March 16, 2014

Compelling, Complex, Complicated: Documentary Diplomacy in the Middle East

Earlier this year I travelled to Israel and the Palestinian Territories with the American Film Showcase (AFS), a cultural diplomacy program sponsored by the US Department of State and managed by the USC School of Cinematic Arts, with IDA and Film Independent as partners. The showcase brings American films to audiences worldwide. As part of our outreach efforts, we've been using my film Brooklyn Castle, which follows middle and high school chess players from a lower-income section of Brooklyn, to support quality afterschool programs like chess, and I'm proud that the film has had some significant impact in doing so. But this was my first opportunity to travel with the film outside of North America, and I was hoping it would move people on the same emotional level I've seen here at home. This was also my first trip to the Middle East, so I was ready to soak it all in.

I was fortunate to be travelling with Rachel Gandin Mark, the AFS program administrator. Rachel, who lived in Egypt for a number of years, gave me a crash course in regional politics as we toured the sights of the Old City of Jerusalem, including the Wailing Wall and Via Dolorosa. We saw the majestic Dome of the Rock in the distance, but as non-Muslims, we were not able to visit it.

I learned more about the Israeli-Palestinian conflict on this five-day trip than I had learned in the last five years. Each car ride with our US Embassy hosts was an opportunity to ask lots of questions, like why Arab-Israelis are not part of the Israeli Defense Force, what areas fall within the Green Line, how everything changed after 1967...and why Israeli coffee is so tasty. My brain was firing at high speed with all of this new information (and the coffee). But after each screening—and each discussion, conversation and meal—Israel seemed simpler.

Our first screening was at the Youth Development Resource Center (YDRC) in Al-Bireh, a town next to Ramallah, in the West Bank. We travelled in an armored vehicle with Michelle Dastin-van Rijn, from the US Embassy Tel Aviv, and Bob Davidson, a program director for USAID West Bank/Gaza. USAID partnered with the YDRC in the West Bank to create Media Centers for Palestinian Youth because, as Bob told us, there are many young poets and filmmakers in Palestine who have stories to tell about their communities, and these stories can be positive tools for change and a means to lift young people out of what can seem like unmalleable circumstances.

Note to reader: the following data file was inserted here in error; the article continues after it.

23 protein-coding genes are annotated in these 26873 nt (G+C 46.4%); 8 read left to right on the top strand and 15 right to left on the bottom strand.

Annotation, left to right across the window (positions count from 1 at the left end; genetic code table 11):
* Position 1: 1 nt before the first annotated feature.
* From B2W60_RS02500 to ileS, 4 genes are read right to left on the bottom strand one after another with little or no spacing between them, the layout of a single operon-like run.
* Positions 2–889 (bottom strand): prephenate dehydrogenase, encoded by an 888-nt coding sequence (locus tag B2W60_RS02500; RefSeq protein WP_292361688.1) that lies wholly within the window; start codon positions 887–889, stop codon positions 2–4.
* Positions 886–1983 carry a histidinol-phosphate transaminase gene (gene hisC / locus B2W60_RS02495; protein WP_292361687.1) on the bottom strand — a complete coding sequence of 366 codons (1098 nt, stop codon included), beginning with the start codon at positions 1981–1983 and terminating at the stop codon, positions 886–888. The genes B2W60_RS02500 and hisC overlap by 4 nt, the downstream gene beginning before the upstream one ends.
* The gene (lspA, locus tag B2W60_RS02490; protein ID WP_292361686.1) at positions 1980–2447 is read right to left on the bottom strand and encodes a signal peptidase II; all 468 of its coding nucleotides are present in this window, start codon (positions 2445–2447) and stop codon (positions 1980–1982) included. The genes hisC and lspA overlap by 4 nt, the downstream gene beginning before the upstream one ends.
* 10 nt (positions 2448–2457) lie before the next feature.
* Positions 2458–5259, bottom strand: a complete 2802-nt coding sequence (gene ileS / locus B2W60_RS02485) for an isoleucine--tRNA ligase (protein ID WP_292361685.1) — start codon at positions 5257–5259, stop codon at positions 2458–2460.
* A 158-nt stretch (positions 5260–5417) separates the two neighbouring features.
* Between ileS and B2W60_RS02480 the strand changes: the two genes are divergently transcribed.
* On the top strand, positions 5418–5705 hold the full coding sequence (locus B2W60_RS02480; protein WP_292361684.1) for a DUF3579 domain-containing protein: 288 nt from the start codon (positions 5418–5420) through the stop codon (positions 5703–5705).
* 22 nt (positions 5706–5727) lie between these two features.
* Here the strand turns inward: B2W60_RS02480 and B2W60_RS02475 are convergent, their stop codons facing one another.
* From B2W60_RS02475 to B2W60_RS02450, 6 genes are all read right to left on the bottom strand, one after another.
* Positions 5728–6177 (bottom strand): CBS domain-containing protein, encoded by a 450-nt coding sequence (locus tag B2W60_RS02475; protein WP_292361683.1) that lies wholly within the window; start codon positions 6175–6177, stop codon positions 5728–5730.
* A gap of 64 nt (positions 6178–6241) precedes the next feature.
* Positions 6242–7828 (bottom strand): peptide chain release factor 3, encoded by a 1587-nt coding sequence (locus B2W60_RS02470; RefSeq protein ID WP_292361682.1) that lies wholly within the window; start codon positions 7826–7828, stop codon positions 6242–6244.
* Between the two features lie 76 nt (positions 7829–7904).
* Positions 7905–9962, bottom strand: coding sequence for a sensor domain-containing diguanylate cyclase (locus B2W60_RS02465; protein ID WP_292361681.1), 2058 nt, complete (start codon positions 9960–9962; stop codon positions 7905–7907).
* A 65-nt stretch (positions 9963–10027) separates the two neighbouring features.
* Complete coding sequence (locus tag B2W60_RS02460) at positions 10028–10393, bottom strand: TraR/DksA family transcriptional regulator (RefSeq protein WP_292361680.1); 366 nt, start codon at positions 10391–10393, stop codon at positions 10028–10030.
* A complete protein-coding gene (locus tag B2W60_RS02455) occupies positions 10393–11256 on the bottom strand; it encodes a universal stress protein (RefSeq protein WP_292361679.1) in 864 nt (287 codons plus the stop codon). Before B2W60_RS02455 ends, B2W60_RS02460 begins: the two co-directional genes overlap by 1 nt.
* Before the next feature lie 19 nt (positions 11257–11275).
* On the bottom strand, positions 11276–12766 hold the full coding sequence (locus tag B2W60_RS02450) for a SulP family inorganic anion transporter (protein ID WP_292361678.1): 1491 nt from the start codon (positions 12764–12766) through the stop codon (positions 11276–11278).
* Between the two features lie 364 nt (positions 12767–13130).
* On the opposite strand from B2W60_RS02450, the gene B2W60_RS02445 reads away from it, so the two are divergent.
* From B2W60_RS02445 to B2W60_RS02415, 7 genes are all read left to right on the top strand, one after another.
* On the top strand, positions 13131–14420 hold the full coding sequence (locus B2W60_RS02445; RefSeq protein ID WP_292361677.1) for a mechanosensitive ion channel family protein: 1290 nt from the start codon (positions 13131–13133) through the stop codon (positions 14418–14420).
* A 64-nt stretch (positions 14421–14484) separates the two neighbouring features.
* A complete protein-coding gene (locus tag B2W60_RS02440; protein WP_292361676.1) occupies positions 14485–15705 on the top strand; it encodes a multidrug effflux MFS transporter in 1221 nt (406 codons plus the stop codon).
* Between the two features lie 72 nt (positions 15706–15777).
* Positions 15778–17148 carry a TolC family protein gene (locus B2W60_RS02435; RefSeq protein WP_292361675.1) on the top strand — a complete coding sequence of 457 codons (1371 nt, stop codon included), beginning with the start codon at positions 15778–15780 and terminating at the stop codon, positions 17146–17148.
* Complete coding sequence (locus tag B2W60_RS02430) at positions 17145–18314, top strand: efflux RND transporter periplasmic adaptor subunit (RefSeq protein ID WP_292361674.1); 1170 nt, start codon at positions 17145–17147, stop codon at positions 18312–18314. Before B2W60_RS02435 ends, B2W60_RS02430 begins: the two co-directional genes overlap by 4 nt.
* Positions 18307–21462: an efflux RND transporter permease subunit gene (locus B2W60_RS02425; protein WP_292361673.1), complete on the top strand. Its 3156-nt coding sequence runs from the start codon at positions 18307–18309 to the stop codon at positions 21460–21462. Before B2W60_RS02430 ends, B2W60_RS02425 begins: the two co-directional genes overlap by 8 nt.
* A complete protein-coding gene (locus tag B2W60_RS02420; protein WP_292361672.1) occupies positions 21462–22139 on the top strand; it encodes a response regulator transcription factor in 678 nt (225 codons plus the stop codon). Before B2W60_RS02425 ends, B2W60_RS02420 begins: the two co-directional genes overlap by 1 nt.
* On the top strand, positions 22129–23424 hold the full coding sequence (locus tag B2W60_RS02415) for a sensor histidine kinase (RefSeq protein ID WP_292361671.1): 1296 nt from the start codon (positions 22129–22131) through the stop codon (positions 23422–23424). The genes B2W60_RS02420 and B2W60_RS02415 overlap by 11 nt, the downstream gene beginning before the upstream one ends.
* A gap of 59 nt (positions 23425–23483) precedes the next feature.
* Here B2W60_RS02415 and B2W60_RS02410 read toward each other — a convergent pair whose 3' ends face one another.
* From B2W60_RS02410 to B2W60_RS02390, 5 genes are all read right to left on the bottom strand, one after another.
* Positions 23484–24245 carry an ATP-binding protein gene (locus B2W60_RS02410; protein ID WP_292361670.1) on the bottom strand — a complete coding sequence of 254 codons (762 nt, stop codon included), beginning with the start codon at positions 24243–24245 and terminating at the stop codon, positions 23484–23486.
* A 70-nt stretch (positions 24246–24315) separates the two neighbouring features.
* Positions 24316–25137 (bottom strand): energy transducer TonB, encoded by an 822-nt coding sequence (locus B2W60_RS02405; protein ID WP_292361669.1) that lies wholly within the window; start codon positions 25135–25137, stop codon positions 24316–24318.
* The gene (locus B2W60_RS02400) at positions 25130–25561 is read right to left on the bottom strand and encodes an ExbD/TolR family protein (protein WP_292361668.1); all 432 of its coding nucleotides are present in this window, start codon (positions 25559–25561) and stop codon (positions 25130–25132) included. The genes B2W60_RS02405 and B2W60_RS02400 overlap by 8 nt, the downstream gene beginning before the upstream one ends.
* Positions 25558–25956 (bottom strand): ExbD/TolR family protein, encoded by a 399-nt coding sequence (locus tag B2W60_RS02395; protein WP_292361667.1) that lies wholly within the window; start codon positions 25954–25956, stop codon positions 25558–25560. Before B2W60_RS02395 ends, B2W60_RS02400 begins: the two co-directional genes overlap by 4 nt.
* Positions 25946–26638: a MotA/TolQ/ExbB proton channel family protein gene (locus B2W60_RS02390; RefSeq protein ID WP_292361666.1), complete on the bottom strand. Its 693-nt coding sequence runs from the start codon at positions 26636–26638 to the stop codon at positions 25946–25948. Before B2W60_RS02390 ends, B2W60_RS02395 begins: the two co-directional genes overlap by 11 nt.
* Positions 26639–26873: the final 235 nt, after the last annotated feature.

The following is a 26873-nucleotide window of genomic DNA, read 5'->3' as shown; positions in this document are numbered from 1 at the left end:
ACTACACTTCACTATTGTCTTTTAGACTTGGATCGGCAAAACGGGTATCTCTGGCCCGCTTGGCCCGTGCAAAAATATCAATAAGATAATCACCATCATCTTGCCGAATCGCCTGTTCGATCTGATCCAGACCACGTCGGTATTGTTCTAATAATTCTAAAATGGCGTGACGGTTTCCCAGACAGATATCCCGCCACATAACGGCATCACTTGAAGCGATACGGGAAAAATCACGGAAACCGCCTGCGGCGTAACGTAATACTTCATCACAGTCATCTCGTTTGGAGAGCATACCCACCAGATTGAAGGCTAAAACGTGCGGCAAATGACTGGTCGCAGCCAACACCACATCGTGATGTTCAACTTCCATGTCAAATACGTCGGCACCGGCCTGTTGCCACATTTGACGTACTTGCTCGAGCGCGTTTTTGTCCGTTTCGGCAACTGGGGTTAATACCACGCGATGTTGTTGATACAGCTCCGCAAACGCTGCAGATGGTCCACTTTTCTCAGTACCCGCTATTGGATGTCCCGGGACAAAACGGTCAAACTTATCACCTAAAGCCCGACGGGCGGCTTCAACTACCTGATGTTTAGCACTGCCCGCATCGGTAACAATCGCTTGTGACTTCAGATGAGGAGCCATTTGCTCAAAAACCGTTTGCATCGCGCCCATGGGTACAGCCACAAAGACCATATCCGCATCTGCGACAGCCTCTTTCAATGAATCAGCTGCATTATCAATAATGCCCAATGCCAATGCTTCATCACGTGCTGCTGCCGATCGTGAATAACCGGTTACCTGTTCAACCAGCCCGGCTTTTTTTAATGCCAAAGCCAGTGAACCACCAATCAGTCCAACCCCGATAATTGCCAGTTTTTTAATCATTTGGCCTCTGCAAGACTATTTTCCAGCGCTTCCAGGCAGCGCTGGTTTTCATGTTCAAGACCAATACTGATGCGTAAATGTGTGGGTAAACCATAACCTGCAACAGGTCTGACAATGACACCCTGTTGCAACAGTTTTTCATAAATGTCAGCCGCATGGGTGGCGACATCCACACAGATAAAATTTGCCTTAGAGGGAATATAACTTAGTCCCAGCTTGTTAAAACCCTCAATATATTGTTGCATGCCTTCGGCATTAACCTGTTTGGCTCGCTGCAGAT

I had an eerie feeling as we passed through checkpoints on our way to the West Bank. Armed soldiers lined the streets on both sides of the Green Line, and ugly barbed wire dotted the otherwise pretty landscape. Then we arrived at our destination and our hosts welcomed us with big smiles and hearty handshakes. They also served us an incredible spread of hummus, falafels, baba ganoush, pita, pickles and more. We felt right at home.

We screened Brooklyn Castle for 80 young Palestinians who are interested in pursuing careers in media and filmmaking, many of whom have already produced or directed student films of their own. One of the most endearing characters in the film is Pobo-although some of his one-liners were lost in translation in this screening, I don't think anyone misunderstood how much he cared about his school or his classmates. The American Dream that our characters pursue is not the same dream that the Palestinians teens have, but who can't relate to being 13 years old and dreaming?

The students told us they really appreciated the time we took to meet and talk with them. The movie got them thinking about different kinds of filmmaking techniques and storytelling devices that they might use in their own films. Spending the day in such a lovely center, with such positive energy, you can almost forget the difficulties these young people face—until you load back into the armored vehicle and pass through the checkpoints, heading out of the West Bank and back into the vibrant, bustling city of Tel Aviv.